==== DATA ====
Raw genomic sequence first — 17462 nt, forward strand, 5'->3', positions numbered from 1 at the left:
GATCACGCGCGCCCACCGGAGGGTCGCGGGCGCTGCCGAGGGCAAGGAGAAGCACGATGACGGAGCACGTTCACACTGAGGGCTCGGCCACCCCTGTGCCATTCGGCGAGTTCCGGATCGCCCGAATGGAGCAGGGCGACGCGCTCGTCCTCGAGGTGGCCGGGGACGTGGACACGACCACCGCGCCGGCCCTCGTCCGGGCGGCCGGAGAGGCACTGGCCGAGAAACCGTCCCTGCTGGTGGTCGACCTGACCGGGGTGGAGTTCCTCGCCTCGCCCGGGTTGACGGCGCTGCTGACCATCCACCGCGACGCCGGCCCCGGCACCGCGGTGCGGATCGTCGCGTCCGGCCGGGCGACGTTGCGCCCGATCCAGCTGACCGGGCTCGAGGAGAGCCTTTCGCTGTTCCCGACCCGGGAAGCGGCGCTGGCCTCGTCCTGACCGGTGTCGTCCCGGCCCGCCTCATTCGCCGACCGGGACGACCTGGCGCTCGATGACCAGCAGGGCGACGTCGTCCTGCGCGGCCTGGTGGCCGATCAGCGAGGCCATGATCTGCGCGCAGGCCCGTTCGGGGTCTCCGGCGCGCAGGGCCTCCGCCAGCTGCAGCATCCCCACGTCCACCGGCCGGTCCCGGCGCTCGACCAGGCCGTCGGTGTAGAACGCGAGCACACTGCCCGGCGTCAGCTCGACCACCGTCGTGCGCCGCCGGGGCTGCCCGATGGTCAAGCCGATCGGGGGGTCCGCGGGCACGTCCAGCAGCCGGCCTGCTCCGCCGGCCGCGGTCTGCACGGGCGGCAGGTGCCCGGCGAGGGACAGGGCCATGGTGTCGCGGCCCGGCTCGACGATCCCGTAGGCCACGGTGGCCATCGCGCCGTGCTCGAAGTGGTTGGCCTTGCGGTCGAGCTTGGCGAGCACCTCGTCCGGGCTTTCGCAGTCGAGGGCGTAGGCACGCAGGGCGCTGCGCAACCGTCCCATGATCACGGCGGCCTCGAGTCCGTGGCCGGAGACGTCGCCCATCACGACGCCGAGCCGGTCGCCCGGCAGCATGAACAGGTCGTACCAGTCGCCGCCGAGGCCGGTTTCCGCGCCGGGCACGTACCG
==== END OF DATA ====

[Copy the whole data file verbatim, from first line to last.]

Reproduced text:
Raw genomic sequence first — 17462 nt, forward strand, 5'->3', positions numbered from 1 at the left:
GATCACGCGCGCCCACCGGAGGGTCGCGGGCGCTGCCGAGGGCAAGGAGAAGCACGATGACGGAGCACGTTCACACTGAGGGCTCGGCCACCCCTGTGCCATTCGGCGAGTTCCGGATCGCCCGAATGGAGCAGGGCGACGCGCTCGTCCTCGAGGTGGCCGGGGACGTGGACACGACCACCGCGCCGGCCCTCGTCCGGGCGGCCGGAGAGGCACTGGCCGAGAAACCGTCCCTGCTGGTGGTCGACCTGACCGGGGTGGAGTTCCTCGCCTCGCCCGGGTTGACGGCGCTGCTGACCATCCACCGCGACGCCGGCCCCGGCACCGCGGTGCGGATCGTCGCGTCCGGCCGGGCGACGTTGCGCCCGATCCAGCTGACCGGGCTCGAGGAGAGCCTTTCGCTGTTCCCGACCCGGGAAGCGGCGCTGGCCTCGTCCTGACCGGTGTCGTCCCGGCCCGCCTCATTCGCCGACCGGGACGACCTGGCGCTCGATGACCAGCAGGGCGACGTCGTCCTGCGCGGCCTGGTGGCCGATCAGCGAGGCCATGATCTGCGCGCAGGCCCGTTCGGGGTCTCCGGCGCGCAGGGCCTCCGCCAGCTGCAGCATCCCCACGTCCACCGGCCGGTCCCGGCGCTCGACCAGGCCGTCGGTGTAGAACGCGAGCACACTGCCCGGCGTCAGCTCGACCACCGTCGTGCGCCGCCGGGGCTGCCCGATGGTCAAGCCGATCGGGGGGTCCGCGGGCACGTCCAGCAGCCGGCCTGCTCCGCCGGCCGCGGTCTGCACGGGCGGCAGGTGCCCGGCGAGGGACAGGGCCATGGTGTCGCGGCCCGGCTCGACGATCCCGTAGGCCACGGTGGCCATCGCGCCGTGCTCGAAGTGGTTGGCCTTGCGGTCGAGCTTGGCGAGCACCTCGTCCGGGCTTTCGCAGTCGAGGGCGTAGGCACGCAGGGCGCTGCGCAACCGTCCCATGATCACGGCGGCCTCGAGTCCGTGGCCGGAGACGTCGCCCATCACGACGCCGAGCCGGTCGCCCGGCAGCATGAACAGGTCGTACCAGTCGCCGCCGAGGCCGGTTTCCGCGCCGGGCACGTACCG